What's been your experience with giving or receiving feedback on your writing?
When learning how to write, it basically comes down to an extensive series of writing rules. Don't do this. But don't forget to do that, and so on. As I continued my education in creative writing, I finally recognized the faulty "rules" my English teachers taught me. But now that I teach writing, it's time to get rid of some of these "rules" once and for all.
1. Flipping to the end of a chapter to see how long it is makes you a bad reader.
This rule was given to me by my seventh grade English teacher. I had always considered myself a reader, but I always flipped to the end of the chapter, just to see how long it was---to see if I had time to finish it. I was heartbroken to learn that I was a bad reader. Mr. Holliday was so adamant about that particular "rule." By the way, I still flip to the end of a chapter while I read. And you know what? I'm still a good reader.
2. Using contractions in writing means you're unintelligent.
This "rule" was from the same teacher as with #1, Mr. Holliday. His reference for this "rule" was a fiction book he had been reading. Apparently there was a ransom note without contractions. The investigator or detective knew the kidnapper was intelligent because of his lack of contractions. Can I just say that this is one of the most ridiculous things I've heard. In fact, the Chicago Manual of Style recommends using contractions. It can give writing a more personal, sincere feeling. A lack of contractions can make a piece feel stuffy, stiff, cold, distant.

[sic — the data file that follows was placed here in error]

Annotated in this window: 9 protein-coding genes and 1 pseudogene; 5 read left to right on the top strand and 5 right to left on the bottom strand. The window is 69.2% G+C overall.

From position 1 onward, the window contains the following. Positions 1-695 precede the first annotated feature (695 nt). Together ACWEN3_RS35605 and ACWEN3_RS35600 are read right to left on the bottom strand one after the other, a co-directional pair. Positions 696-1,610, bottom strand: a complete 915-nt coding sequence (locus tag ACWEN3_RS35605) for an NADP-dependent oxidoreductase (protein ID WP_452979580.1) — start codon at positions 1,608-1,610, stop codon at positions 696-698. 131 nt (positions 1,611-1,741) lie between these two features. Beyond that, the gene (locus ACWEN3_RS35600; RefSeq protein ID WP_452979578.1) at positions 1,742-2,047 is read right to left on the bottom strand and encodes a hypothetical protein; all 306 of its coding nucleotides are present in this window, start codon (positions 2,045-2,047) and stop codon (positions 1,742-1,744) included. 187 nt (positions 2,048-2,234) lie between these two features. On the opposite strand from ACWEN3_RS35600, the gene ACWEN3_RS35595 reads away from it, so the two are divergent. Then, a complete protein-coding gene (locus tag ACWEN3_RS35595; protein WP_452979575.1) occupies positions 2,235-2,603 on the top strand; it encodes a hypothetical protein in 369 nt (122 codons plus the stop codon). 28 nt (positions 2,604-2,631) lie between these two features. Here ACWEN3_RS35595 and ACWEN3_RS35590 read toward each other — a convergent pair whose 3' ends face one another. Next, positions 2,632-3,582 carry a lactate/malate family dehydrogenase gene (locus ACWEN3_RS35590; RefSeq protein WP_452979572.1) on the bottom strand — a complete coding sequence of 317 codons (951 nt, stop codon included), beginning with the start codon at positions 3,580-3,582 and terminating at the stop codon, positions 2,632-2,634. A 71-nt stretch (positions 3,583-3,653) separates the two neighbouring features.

3. In a research paper, the end of every sentence needs to have a reference or citation.
This one was from my ninth and tenth grade English teachers. Whenever we were assigned a research paper, they required us to cite every sentence. That didn't leave any room for our own writing, only direct quotes or paraphrasing from the sources we referenced. I later learned that that is not a research paper; it is merely a listing of facts. There is no voice nor a writer. There is no original thought.
As you continue your writing projects, remember that not all the "rules" you've been taught are correct. It is important to differentiate them for yourself. However, sometimes you can't break the writing rules until you know them and you understand why they're rules in the first place.